- To embed is defined as to plant something deeply or firmly, either literally or figuratively.
- An example of embed is when you firmly plant an idea in another person's head.
- An example of embed is when you put a stick very firmly and deeply into the ground.
A new tree embedded in the earth.
embed definition by Webster's New World
transitive verb embedded, embedding
- to set (flowers, etc.) in earth
- to set or fix firmly in a surrounding mass: to embed tiles in cement
- to fix in the mind, memory, etc.
- Comput. to insert (an identification code, a virus, a routine for monitoring access, etc.) into a software program
- to assign (an observer) to a group engaged in some activity: to embed journalists with a combat unit
a person who has been embedded
Webster's New World College Dictionary Copyright © 2010 by Wiley Publishing, Inc., Cleveland, Ohio. Used by arrangement with John Wiley & Sons, Inc.
- embedment noun
embed definition by American Heritage Dictionary
The American Heritage® Dictionary of the English Language, 4th edition Copyright © 2010 by Houghton Mifflin Harcourt Publishing Company. Published by Houghton Mifflin Harcourt Publishing Company. All rights reserved.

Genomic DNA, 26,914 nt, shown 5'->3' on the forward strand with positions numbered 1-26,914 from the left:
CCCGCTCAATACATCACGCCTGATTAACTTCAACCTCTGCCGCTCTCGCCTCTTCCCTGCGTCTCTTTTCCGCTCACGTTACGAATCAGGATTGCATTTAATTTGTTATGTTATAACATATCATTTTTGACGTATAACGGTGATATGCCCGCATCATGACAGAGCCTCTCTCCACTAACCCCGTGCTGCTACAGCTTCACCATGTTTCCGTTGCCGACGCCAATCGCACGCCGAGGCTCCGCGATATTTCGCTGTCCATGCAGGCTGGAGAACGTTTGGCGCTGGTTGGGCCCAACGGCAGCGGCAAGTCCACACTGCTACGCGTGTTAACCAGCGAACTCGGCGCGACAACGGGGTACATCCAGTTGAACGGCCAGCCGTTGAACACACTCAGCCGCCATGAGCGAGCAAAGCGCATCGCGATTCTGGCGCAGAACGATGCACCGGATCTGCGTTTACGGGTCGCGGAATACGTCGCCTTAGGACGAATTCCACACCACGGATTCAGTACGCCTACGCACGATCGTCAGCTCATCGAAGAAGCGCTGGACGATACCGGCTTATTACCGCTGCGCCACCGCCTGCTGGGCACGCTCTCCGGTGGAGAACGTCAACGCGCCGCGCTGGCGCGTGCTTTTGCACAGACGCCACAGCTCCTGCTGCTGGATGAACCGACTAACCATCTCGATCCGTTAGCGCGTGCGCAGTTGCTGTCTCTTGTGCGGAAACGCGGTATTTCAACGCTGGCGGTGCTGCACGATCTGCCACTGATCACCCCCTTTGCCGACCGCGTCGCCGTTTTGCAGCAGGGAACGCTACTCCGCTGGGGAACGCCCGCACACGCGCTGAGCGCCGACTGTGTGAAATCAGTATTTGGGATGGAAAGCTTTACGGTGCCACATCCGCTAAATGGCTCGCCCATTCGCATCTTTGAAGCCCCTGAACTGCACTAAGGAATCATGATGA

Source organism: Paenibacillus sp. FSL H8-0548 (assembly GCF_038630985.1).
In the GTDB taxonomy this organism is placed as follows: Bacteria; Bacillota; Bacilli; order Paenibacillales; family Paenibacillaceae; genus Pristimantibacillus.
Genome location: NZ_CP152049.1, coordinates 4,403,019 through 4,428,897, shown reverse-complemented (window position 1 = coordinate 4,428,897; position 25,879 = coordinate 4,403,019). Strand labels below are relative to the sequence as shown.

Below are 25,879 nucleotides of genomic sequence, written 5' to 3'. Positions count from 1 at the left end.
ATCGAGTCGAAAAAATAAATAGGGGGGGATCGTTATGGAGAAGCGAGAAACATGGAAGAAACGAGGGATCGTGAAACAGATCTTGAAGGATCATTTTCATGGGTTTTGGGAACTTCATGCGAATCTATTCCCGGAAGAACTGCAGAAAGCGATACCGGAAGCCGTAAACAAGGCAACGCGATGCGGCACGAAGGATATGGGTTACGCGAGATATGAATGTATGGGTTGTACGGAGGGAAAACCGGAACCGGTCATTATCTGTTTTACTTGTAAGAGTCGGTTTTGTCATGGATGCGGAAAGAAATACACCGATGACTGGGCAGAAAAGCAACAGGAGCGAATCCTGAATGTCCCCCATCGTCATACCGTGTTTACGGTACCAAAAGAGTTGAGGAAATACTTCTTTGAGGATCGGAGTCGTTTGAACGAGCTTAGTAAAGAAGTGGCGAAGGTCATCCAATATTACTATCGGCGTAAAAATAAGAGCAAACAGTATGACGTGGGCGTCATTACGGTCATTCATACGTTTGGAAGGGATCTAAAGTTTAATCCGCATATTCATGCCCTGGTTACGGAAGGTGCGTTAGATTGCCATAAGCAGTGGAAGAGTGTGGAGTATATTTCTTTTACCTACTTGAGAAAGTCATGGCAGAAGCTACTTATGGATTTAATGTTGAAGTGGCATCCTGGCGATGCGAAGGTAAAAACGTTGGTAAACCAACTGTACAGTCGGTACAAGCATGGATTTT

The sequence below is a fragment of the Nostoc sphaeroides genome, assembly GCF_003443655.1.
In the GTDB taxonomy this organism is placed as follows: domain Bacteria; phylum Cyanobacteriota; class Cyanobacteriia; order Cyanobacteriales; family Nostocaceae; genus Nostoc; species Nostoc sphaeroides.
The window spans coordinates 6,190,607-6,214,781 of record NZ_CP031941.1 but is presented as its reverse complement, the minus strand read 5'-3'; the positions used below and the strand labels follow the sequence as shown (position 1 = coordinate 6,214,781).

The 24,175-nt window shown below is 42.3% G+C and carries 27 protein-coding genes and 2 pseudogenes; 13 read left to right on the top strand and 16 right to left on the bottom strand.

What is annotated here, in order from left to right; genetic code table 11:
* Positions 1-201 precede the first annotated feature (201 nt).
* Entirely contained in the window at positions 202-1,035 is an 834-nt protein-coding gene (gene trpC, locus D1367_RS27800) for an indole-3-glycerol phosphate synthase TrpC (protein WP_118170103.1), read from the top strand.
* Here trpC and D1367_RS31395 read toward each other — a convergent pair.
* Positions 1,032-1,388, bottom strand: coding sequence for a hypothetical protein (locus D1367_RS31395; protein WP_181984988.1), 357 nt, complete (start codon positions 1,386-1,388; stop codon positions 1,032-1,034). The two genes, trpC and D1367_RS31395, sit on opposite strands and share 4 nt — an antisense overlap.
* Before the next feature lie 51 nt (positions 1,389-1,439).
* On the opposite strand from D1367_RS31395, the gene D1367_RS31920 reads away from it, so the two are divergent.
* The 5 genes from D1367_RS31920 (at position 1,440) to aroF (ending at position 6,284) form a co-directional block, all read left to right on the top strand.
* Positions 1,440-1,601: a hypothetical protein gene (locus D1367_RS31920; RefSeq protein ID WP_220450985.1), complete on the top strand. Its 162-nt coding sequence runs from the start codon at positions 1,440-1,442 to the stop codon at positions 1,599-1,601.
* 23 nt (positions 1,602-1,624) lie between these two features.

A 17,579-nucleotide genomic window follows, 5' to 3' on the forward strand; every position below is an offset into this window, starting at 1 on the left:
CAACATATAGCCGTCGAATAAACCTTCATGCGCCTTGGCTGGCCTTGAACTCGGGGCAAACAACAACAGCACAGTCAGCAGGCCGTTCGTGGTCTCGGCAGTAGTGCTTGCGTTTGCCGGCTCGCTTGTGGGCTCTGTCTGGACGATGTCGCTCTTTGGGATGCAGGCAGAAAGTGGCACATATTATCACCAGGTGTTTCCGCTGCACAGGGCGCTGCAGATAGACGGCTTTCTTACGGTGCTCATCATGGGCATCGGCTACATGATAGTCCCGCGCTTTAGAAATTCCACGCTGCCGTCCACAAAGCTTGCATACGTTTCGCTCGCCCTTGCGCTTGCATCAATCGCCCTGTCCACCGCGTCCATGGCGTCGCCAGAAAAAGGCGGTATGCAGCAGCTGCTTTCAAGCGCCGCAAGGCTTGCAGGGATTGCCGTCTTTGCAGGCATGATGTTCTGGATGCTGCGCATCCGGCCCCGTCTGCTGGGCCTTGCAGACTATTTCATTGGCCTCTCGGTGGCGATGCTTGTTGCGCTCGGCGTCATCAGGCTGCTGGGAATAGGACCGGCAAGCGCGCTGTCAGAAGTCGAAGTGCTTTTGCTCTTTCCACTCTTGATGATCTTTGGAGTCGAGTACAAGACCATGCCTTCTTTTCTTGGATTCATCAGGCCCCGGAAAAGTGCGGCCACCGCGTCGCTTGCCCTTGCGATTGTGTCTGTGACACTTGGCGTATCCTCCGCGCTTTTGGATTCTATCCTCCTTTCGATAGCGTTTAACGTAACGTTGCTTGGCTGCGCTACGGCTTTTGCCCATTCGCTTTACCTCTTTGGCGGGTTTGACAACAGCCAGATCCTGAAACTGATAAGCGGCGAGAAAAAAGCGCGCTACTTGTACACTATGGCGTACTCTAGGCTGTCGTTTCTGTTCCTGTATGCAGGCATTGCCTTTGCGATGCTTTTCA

also im·bedverb em·bed·ded also im·bed·ded, em·bed·ding also im·bed·ding, em·beds also im·beds verb, transitive
- To fix firmly in a surrounding mass: embed a post in concrete; fossils embedded in shale.
- To enclose snugly or firmly.
- To cause to be an integral part of a surrounding whole: “a minor accuracy embedded in a larger untruth” (Ian Jack).
- To assign (a journalist) to travel with a military unit during an armed conflict.
- Biology To enclose (a specimen) in a supporting material before sectioning for microscopic examination.
To become embedded: The harpoon struck but did not embed.noun
One that is embedded, especially a journalist who is assigned to an active military unit.
- em·bedˈment noun